A fourth thing that happened on Wednesday: the Senate passed an amendment to weaken recent legislation which established an independent scientific committee to look at the impacts of CSG mining on water. When the original legislation was passed in September, the Greens moved amendments to impose a moratorium on new CSG developments for the five years that the committee will take to investigate; to broaden the scope to include impacts on climate change, health, and the environment; and to increase the independence and transparency of the committee. Those amendments were voted down by the major parties (including the National Party, who claim to represent rural voters). In September, Coalition Senators did vote in favor of including impacts on “land and its uses”, as recommended by a multi-party Senate committee, but in the House of Representatives the Coalition narrowed it to merely “salinity”, the amendment that the Senate passed on Wednesday.

The Greens have put forward two more amendments, to give landholders the right to say no to CSG companies; and to give the federal government power over projects affecting water. Greens Senator Larissa Waters pointed out the federal government currently do not have the power to act on the committee’s advice because the Environmental Protection and Biodiversity Conservation Act does not include a water trigger (nor, unfortunately, does it include a climate trigger). In any case, the federal government has promised the business lobby that it will delegate some or all of its existing environmental protection powers to the states. The states are required to merely consider, not follow, the committee’s advice.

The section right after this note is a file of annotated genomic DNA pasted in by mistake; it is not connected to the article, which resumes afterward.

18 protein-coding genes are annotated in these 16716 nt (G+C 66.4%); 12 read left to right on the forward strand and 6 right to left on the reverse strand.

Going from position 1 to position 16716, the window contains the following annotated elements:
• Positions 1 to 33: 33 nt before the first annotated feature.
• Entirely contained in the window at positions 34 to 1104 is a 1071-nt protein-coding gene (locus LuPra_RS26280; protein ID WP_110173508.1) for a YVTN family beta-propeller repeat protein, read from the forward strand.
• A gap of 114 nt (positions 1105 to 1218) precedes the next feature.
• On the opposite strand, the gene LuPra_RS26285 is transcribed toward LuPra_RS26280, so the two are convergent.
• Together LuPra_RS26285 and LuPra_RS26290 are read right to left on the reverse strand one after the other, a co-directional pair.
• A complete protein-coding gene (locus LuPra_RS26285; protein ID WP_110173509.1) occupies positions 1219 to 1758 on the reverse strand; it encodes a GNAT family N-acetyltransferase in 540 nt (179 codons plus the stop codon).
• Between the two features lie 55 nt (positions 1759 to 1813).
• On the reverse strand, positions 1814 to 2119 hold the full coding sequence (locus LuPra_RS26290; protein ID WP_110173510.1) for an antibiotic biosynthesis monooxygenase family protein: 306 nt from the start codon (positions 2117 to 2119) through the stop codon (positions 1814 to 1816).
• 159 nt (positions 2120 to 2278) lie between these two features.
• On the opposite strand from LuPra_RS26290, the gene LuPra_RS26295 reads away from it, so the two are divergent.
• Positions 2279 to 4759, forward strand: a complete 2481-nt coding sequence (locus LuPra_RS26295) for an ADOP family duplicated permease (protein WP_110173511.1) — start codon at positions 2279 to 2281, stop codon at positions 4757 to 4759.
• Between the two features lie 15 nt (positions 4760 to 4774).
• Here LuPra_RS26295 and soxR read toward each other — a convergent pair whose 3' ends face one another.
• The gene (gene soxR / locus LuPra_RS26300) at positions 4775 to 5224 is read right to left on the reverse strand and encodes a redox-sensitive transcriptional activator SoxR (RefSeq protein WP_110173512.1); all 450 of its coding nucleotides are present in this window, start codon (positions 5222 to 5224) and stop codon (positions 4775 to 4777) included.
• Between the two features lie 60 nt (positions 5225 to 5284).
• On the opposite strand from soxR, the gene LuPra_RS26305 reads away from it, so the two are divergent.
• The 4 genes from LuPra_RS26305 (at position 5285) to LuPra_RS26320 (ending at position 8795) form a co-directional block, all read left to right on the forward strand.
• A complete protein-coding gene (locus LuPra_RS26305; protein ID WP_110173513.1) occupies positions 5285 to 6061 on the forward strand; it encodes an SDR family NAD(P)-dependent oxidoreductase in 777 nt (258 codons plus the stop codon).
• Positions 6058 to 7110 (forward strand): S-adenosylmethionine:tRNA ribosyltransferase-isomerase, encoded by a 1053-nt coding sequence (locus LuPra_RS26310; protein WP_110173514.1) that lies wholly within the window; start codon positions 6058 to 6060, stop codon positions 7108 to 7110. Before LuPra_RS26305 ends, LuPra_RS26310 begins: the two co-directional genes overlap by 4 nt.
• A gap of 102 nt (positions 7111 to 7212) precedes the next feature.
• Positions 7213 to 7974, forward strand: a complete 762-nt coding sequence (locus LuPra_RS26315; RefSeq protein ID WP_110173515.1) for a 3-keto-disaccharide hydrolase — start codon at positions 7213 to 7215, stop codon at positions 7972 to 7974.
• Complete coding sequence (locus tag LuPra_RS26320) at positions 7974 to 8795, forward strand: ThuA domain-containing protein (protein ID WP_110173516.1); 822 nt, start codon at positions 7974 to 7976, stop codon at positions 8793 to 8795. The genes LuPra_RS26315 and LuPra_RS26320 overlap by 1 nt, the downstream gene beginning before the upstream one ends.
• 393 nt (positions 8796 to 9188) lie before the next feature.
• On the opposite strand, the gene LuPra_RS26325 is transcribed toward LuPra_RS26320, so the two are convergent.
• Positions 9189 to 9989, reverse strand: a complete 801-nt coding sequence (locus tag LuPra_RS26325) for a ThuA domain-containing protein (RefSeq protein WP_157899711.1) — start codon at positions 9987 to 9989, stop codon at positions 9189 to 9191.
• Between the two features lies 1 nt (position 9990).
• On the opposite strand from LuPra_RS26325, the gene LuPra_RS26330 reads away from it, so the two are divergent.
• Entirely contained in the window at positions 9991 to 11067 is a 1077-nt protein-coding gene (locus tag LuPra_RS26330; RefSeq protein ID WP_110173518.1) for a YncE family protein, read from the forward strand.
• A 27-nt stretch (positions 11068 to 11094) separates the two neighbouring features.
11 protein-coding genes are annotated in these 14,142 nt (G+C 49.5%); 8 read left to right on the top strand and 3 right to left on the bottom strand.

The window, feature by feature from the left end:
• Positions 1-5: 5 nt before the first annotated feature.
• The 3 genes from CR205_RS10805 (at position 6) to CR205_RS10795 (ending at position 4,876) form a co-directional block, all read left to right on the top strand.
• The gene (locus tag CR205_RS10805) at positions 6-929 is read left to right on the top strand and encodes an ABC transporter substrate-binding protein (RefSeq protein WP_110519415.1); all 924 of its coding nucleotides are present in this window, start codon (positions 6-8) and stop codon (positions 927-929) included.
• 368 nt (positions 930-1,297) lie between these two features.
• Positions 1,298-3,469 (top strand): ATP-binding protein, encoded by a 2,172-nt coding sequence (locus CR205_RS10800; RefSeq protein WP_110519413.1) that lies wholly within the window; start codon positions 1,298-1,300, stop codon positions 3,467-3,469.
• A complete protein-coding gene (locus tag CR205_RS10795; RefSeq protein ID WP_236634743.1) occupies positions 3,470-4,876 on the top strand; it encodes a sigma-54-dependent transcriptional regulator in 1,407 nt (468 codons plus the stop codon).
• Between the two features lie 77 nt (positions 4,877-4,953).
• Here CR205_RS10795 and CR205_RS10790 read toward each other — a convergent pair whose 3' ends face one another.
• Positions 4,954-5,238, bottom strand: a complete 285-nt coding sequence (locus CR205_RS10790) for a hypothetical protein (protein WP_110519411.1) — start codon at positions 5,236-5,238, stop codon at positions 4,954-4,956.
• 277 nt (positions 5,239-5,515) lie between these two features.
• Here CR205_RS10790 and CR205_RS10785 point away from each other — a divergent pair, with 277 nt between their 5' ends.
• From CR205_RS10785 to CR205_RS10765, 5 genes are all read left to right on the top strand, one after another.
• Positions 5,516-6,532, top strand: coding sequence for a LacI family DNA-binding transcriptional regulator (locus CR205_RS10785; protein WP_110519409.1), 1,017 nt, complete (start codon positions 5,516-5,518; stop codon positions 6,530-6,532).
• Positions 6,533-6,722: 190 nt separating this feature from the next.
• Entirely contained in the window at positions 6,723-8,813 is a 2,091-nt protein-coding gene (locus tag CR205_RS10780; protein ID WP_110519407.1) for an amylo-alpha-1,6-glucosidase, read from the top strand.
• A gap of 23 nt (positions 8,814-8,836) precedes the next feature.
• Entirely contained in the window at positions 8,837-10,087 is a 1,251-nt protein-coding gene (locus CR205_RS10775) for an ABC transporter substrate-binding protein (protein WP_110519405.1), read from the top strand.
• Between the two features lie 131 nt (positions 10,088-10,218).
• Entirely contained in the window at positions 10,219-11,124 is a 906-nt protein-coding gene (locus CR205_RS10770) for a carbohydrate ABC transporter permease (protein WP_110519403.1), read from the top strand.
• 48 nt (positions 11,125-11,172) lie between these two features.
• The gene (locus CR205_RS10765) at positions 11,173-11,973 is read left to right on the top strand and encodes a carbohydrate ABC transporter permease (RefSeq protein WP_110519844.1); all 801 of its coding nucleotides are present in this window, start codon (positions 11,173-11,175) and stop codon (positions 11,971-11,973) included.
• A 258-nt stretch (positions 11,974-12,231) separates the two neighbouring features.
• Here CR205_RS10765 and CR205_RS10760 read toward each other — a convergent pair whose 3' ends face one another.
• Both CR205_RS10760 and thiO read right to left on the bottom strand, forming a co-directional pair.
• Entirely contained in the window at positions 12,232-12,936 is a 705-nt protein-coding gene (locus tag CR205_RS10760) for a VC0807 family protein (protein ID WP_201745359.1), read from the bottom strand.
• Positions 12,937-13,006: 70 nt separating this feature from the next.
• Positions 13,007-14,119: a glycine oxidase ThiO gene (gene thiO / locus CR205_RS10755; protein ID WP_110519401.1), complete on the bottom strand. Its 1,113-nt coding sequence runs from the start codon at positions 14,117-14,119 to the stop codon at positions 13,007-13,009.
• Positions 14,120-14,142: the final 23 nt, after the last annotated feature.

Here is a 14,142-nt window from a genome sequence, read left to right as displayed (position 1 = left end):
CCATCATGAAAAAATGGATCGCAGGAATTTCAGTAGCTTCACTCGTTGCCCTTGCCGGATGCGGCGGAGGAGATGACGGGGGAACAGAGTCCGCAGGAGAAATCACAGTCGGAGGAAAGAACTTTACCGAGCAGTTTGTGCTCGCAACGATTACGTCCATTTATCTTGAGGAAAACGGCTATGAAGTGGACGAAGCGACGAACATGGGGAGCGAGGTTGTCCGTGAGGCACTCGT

Waters also described it as “ridiculous” to establish such a committee and not wait for its advice before approving new CSG projects. Labor Senator Stephen Conroy made the following argument for a committee without a moratorium (my emphasis):

I think these arrangements will provide all Australians with greater confidence that projects will be subject to rigorous and objective scientific assessment. Independent assessment will help build greater trust and help build community confidence in coal seam gas and coal mining development in sensitive areas. Under these arrangements, the states will remain the primary regulators, the framework will apply to future licences and businesses will not be required to change the way they apply for a licence. The framework is not designed to add extra work or to increase the regulatory burden for upcoming projects but it does mean, however, that their applications will be subject to rigorous and independent scientific assessment by the committee before states grant an approval for a relevant activity.